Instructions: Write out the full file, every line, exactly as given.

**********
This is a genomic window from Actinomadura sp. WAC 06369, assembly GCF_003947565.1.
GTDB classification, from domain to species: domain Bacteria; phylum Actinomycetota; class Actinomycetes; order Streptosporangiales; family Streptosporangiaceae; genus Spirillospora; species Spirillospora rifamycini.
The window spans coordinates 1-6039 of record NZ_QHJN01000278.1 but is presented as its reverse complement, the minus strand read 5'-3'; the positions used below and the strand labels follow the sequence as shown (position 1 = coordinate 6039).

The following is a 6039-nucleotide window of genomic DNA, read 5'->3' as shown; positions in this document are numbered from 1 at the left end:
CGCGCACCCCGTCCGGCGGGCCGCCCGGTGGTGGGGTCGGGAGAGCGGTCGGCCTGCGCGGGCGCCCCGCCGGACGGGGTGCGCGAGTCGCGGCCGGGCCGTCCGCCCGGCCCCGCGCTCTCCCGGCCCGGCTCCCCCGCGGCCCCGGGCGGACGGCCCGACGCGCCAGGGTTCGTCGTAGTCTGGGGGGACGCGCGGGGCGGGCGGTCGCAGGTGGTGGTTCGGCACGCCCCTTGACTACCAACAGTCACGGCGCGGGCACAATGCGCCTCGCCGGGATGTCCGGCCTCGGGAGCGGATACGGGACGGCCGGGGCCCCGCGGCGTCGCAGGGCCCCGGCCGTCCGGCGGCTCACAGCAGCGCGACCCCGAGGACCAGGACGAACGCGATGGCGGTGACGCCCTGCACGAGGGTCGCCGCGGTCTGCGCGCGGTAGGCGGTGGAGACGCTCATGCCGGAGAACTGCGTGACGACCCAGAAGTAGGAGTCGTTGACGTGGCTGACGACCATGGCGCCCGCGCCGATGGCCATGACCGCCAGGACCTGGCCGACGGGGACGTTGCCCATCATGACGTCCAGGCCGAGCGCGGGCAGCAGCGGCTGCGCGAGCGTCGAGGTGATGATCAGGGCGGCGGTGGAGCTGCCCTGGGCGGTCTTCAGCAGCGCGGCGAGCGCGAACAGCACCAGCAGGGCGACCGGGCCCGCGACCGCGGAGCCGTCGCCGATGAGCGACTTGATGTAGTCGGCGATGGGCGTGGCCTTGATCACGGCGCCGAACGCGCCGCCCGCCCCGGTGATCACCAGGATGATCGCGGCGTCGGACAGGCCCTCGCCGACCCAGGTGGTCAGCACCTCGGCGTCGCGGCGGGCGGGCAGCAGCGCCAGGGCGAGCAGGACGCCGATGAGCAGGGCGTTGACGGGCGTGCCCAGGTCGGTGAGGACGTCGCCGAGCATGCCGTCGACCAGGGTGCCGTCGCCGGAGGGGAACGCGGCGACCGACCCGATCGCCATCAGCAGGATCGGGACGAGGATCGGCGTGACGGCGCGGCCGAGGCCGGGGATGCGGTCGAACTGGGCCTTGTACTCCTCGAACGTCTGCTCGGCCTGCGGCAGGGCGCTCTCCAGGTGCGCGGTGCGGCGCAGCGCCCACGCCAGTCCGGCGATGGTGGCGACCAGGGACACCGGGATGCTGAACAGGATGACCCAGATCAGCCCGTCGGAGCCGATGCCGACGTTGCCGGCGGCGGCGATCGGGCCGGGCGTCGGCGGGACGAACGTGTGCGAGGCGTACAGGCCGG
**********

This is a genomic window from Actinomadura sp. WAC 06369, assembly GCF_003947565.1.
GTDB classification, from domain to species: domain Bacteria; phylum Actinomycetota; class Actinomycetes; order Streptosporangiales; family Streptosporangiaceae; genus Spirillospora; species Spirillospora rifamycini.
The window spans coordinates 1-6039 of record NZ_QHJN01000278.1 but is presented as its reverse complement, the minus strand read 5'-3'; the positions used below and the strand labels follow the sequence as shown (position 1 = coordinate 6039).

The following is a 6039-nucleotide window of genomic DNA, read 5'->3' as shown; positions in this document are numbered from 1 at the left end:
CGCGCACCCCGTCCGGCGGGCCGCCCGGTGGTGGGGTCGGGAGAGCGGTCGGCCTGCGCGGGCGCCCCGCCGGACGGGGTGCGCGAGTCGCGGCCGGGCCGTCCGCCCGGCCCCGCGCTCTCCCGGCCCGGCTCCCCCGCGGCCCCGGGCGGACGGCCCGACGCGCCAGGGTTCGTCGTAGTCTGGGGGGACGCGCGGGGCGGGCGGTCGCAGGTGGTGGTTCGGCACGCCCCTTGACTACCAACAGTCACGGCGCGGGCACAATGCGCCTCGCCGGGATGTCCGGCCTCGGGAGCGGATACGGGACGGCCGGGGCCCCGCGGCGTCGCAGGGCCCCGGCCGTCCGGCGGCTCACAGCAGCGCGACCCCGAGGACCAGGACGAACGCGATGGCGGTGACGCCCTGCACGAGGGTCGCCGCGGTCTGCGCGCGGTAGGCGGTGGAGACGCTCATGCCGGAGAACTGCGTGACGACCCAGAAGTAGGAGTCGTTGACGTGGCTGACGACCATGGCGCCCGCGCCGATGGCCATGACCGCCAGGACCTGGCCGACGGGGACGTTGCCCATCATGACGTCCAGGCCGAGCGCGGGCAGCAGCGGCTGCGCGAGCGTCGAGGTGATGATCAGGGCGGCGGTGGAGCTGCCCTGGGCGGTCTTCAGCAGCGCGGCGAGCGCGAACAGCACCAGCAGGGCGACCGGGCCCGCGACCGCGGAGCCGTCGCCGATGAGCGACTTGATGTAGTCGGCGATGGGCGTGGCCTTGATCACGGCGCCGAACGCGCCGCCCGCCCCGGTGATCACCAGGATGATCGCGGCGTCGGACAGGCCCTCGCCGACCCAGGTGGTCAGCACCTCGGCGTCGCGGCGGGCGGGCAGCAGCGCCAGGGCGAGCAGGACGCCGATGAGCAGGGCGTTGACGGGCGTGCCCAGGTCGGTGAGGACGTCGCCGAGCATGCCGTCGACCAGGGTGCCGTCGCCGGAGGGGAACGCGGCGACCGACCCGATCGCCATCAGCAGGATCGGGACGAGGATCGGCGTGACGGCGCGGCCGAGGCCGGGGATGCGGTCGAACTGGGCCTTGTACTCCTCGAACGTCTGCTCGGCCTGCGGCAGGGCGCTCTCCAGGTGCGCGGTGCGGCGCAGCGCCCACGCCAGTCCGGCGATGGTGGCGACCAGGGACACCGGGATGCTGAACAGGATGACCCAGATCAGCCCGTCGGAGCCGATGCCGACGTTGCCGGCGGCGGCGATCGGGCCGGGCGTCGGCGGGACGAACGTGTGCGAGGCGTACAGGCCGG